p. 231 Key Term: Product Total quality management (TQM) is an approach in which all the company’s people are involved in constantly Quality improving the quality of products, services, and business processes. Product quality has two dimensions: level and consistency. The quality level means performance quality or the ability of a product to perform its functions. Quality conformance means quality consistency, freedom from defects, and consistency in delivering a targeted level of performance.
PPT 8-20 Product Features are a competitive tool for differentiating Copyright©2014 Pearson Education
the company’s product from competitors’ products. The company should periodically survey buyers who have used the product and ask these questions: How do you like the product? Which specific features of the product do you like most? Which features could we add to improve the product? PPT 8-21 Product Style and Design is another way to add customer value. Style describes the appearance of a product. Design contributes to a product’s usefulness as well as to its looks. p. 233 Key Term: Brand
Branding PPT 8-22
A brand is a name, term, sign, symbol, or design, or a combination of these, that identifies the maker or seller of a product or service. Branding helps buyers in many ways.
Brand names help consumers identify products that might benefit them. Brands say something about product quality and consistency.
Branding gives the seller several advantages.
The brand name becomes the basis on which a whole story can be built about a product. The brand name and trademark provide legal protection for unique product features. The brand name helps the seller to segment markets.
p. 233 Key Term: Packaging involves designing and producing the container Packaging or wrapper for a product. p. 232 Ad: Puma Labeling Packaging
PPT 8-23 p. 233
p. 232 Ad: OXO Good Grips
Labels perform several functions.
The label identifies the product or brand. Copyright©2014 Pearson Education
The label describes several things about the product. The label promotes the brand.
p. 235 Ad: Gap
Labeling also raises concerns. As a result, several federal and state laws regulate labeling. The most prominent is the Fair Packaging and Labeling Act of 1966. Labeling has been affected in recent times by:
p. 235 PPT 8-24
Unit pricing (stating the price per unit of standard measure) Open dating (stating the expected shelf life of the product) Nutritional labeling (stating the nutritional values in the product)
Product Support Services The first step is to survey customers periodically to assess p. 235 the value of current services and to obtain ideas for new Photo: Nordstrom ones. Next, the company can take steps to fix problems and add new services that will both delight customers and yield profits to the company. Assignments, Resources Use Discussion Question 3 here Use Individual Assignment 1 here
Product Line Decisions
A product line is a group of products that are closely p. 236 related because they function in a similar manner, are sold to Key Term: Product the same customer groups, are marketed through the same Line types of outlets, or fall within given price ranges.
Product line length is the number of items in the product line. Product line filling involves adding more items within the present range of the line. Copyright©2014 Pearson Education
Product line stretching occurs when a company lengthens its product line beyond its current range. Companies located at the upper end of the market can stretch their lines downward. Companies located at the lower end of the market can stretch their product lines upward. Companies located in the middle range of the market can stretch their lines in both directions. Product Mix Decisions p. 236 PPT 8-27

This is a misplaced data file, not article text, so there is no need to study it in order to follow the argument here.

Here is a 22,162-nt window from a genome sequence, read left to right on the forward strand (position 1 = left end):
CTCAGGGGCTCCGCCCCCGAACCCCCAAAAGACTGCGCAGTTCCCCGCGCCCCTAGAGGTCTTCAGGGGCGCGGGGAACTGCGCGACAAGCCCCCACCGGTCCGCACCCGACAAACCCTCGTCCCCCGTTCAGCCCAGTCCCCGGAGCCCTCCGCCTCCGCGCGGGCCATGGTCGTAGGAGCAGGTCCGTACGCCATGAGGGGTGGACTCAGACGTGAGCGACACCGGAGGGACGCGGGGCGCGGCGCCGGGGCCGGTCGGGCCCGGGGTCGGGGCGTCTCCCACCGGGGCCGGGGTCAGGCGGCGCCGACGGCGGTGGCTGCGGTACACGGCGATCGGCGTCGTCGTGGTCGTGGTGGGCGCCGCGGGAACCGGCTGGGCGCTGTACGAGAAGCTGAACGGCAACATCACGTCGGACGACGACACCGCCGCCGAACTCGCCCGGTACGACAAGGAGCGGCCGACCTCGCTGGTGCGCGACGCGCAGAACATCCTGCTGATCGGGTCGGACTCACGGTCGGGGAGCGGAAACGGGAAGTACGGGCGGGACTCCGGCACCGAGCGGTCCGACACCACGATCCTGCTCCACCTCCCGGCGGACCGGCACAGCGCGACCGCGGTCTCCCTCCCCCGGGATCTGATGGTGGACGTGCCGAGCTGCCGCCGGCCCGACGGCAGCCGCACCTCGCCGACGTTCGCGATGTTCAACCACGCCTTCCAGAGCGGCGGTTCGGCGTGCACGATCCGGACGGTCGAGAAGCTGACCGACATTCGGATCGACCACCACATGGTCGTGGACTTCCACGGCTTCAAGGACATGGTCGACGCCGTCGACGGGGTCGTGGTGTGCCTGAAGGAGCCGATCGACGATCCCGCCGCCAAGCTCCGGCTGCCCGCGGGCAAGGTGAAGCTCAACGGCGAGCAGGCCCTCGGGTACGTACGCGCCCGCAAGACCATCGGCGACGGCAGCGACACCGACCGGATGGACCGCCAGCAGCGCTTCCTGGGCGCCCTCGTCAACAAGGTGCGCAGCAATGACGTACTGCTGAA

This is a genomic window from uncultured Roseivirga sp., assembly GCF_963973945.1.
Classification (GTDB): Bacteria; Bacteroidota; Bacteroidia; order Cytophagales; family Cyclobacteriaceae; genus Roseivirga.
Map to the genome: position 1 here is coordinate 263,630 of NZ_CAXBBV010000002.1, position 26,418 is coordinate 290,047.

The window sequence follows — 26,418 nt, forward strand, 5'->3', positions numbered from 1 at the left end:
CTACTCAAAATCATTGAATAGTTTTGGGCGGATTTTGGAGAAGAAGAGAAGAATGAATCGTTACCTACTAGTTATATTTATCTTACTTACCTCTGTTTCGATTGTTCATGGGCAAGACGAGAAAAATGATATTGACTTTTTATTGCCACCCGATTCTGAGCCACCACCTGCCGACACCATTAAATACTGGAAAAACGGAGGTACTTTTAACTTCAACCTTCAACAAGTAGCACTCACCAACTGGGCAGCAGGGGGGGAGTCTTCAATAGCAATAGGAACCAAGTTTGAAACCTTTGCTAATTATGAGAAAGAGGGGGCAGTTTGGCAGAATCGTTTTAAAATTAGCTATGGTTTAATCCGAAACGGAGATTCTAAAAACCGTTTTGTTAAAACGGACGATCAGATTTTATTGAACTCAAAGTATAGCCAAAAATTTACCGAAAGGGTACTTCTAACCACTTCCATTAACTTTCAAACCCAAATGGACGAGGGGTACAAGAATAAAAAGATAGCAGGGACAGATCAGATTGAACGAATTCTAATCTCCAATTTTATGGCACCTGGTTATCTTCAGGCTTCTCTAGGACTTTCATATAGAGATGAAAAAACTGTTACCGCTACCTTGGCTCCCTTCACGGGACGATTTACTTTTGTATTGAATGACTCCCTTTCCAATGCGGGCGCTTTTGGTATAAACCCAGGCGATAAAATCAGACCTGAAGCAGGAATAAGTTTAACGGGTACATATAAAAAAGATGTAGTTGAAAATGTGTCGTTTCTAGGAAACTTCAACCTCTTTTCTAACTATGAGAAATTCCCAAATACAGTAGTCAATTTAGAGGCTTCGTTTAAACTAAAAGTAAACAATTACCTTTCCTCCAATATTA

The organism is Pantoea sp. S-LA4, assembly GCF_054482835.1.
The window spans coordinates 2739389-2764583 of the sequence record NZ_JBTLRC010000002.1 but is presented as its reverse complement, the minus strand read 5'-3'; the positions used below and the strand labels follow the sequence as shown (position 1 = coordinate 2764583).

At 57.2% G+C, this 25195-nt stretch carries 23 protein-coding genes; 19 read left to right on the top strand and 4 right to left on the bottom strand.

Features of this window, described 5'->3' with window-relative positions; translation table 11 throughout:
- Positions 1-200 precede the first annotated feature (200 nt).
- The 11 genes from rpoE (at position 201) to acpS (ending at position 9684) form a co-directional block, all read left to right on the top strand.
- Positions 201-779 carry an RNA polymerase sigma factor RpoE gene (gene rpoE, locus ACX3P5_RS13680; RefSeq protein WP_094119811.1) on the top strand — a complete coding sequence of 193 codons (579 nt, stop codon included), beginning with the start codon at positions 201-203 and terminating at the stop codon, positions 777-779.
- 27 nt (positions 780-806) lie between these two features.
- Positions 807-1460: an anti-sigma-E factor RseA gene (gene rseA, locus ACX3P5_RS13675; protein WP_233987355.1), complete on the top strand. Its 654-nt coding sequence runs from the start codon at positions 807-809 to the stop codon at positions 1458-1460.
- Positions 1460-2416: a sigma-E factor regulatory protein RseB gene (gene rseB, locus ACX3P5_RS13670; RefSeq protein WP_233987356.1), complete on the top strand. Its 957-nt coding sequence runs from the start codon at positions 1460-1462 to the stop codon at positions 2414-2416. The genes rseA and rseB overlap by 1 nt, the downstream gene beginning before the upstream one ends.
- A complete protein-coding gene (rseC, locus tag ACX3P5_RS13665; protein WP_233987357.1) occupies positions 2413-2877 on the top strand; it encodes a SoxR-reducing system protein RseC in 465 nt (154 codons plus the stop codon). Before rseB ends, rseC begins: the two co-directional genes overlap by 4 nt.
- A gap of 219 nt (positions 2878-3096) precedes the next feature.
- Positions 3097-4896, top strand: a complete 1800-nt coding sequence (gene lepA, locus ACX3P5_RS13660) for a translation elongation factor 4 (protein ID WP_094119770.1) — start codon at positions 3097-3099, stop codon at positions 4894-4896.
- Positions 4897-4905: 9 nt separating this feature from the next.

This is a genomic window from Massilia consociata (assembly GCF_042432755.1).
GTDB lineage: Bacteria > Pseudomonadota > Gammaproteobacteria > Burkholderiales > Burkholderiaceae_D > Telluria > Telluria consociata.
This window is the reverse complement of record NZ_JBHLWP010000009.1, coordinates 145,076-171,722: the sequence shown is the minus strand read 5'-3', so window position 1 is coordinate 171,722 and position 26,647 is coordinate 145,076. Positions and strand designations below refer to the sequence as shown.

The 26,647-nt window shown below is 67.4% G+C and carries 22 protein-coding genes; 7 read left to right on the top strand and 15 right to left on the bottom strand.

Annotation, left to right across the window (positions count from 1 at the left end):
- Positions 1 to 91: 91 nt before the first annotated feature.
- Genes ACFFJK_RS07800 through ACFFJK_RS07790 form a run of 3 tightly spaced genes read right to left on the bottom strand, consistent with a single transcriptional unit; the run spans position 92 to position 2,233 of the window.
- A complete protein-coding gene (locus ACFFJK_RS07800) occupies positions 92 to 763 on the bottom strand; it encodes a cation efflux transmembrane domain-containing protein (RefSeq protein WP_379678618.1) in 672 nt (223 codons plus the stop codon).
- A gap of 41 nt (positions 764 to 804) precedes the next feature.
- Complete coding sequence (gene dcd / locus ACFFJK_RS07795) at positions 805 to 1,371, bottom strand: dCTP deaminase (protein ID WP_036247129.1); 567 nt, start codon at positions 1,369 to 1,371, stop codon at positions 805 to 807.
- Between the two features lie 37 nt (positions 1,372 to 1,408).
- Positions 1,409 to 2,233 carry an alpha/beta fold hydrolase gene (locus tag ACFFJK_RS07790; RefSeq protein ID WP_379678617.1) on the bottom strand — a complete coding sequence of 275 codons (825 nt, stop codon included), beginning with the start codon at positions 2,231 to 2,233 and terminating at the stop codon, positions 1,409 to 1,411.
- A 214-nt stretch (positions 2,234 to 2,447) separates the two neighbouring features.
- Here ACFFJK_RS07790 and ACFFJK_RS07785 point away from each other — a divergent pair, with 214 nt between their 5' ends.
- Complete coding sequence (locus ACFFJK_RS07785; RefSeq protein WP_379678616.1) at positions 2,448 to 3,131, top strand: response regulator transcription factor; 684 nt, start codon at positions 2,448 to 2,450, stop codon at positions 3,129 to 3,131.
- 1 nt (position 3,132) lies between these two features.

p. 237 Product mix (or product portfolio) consists of all the Ad: Campbell Soup product lines and items that a particular seller offers for sale. A company’s product mix has four dimensions: width, length, depth, and consistency. 1. Product mix width refers to the number of different product lines the company carries. 2. Product mix length refers to the total number of items the company carries within its product lines. 3. Product mix depth refers to the number of versions offered of each product in the line. 4. Product mix consistency refers to how closely related the various product lines are in end use, production requirements, distribution channels, or some other way. p. 236 Key Term: Product It can add new product lines, widening its product Mix (Product Portfolio) mix. It can lengthen its existing product lines. It can add more versions of each product, deepening its product mix. It can pursue more product line consistency.
The company can increase its business in four ways. 1. 2. 3. 4.
Assignments, Resources Use Individual Assignment 2 here Use Web Resources 4 here Use Video Case here SERVICES MARKETING Copyright©2014 Pearson Education
Chapter Objective 3
Services account for close to 65 percent of U.S. gross domestic product. Services make up 64 percent of gross world product.
p. 238 Key Term: Service A company must consider four service characteristics when Intangibility designing marketing programs: intangibility, inseparability, variability, and perishability (see Figure 8.3). p. 238 Figure 8.3: Four 1. Service intangibility means that services cannot be Service seen, tasted, felt, heard, or smelled before they are Characteristics bought. 2. Service inseparability means that services cannot p. 238 be separated from their providers, whether the Key Term: Service providers are people or machines. Because the Inseparability customer is also present as the service is produced, provider-customer interaction is a special feature of p. 238 Ad: Mayo Clinic services marketing. 3. Service variability means that the quality of services depends on who provides them as well as p. 238 Key Term: Service when, where, and how they are provided. 4. Service perishability means that services cannot Variability, p. 239 be stored for later sale or use. Key Term: Service Perishability Marketing Strategies for Service Firms